103 There are three relevant features to the jurisdiction clause in cl 1 which distinguish it from the jurisdiction clause in cl 38. First, it is in a “Please Note” provision which deals with the circumstances of a Royal Caribbean International cruise-only holiday having been booked in conjunction with other services such as flights, on-shore accommodation and/or ground transfers which are arranged or provided by a travel agent or tour operator. In those circumstances, it is provided that the carrier does not have any liability to the passenger but that if it is found liable on any basis, its liability and/or obligations to the passenger “will be no greater or different to the liability and obligations [it has] under these booking conditions to consumers who have a contract with [it].” It is in that context that the cl 1 exclusive jurisdiction clause is found whereas the cl 38 clause appears in the alternative circumstance of the passenger having a direct booking with the carrier.
104 Secondly, in cl 1 it is only the passenger who agrees to submit to the exclusive jurisdiction of the identified court, not the carrier. In contrast, the cl 38 clause states that “We both agree that …”. The language of “we both” most naturally means that both the carrier and the passenger agreed to the exclusive jurisdiction of the identified court. “We both” cannot mean both RCCL and RCL as it is not their agreement to the clause that is required; it is the passenger’s agreement that is required in order to be able to hold the passenger to the clause. There is also not another single instance of “both” being used anywhere in the 20 pages of RCL AU terms where it could be a reference to both RCL and RCCL.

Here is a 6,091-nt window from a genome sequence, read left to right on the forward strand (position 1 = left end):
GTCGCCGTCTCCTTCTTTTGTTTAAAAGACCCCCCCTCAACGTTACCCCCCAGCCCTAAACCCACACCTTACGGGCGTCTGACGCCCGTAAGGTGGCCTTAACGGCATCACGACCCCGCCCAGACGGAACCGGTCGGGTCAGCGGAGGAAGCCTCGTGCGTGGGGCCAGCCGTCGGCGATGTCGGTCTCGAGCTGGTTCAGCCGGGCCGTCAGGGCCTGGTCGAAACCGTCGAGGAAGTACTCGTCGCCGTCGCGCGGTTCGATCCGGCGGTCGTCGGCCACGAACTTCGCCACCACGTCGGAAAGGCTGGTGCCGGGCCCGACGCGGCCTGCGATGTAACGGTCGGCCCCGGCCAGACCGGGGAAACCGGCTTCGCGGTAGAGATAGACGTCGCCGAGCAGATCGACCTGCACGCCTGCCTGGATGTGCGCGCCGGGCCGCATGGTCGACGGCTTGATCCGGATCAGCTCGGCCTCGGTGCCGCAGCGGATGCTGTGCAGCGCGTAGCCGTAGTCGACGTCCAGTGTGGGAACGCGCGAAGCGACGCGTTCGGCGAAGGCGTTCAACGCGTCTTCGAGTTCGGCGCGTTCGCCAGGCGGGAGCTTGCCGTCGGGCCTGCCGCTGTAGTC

105 Thirdly, the court is identified in cl 1 as “the court of that state”, i.e., New South Wales. In cl 38 the court is identified as “a court located in New South Wales, Australia to the exclusion of the courts of any other state, territory or country.” This could have had significance for issue 3(e), but, as explained, that issue falls away in view of other findings that I have reached.
106 The point for present purposes is that the exclusive jurisdiction clauses in each of cll 1 and 38 are materially different. Moreover, the clause in cl 1 appears in a context which makes it clear enough that it does not apply in the present case because Mrs Browitt did not book her cruise holiday in conjunction with other services such as flights, on-shore accommodation and/or ground transfers. It follows in my view that the exclusive jurisdiction clause in cl 38 is the only one available to RCL to rely on as against the respondents.
107 As I have indicated, under cl 38 both RCL and the Browitts agreed to the exclusive jurisdiction of “a court located in” NSW in respect of “any dispute or claim” between them about the cruise. RCCL was not a party to that agreement and it does not purport to confer any benefit on RCCL. There is simply no basis on which RCCL can rely on the clause.
Can RCL rely on the clause in respect of the Florida proceeding against RCCL?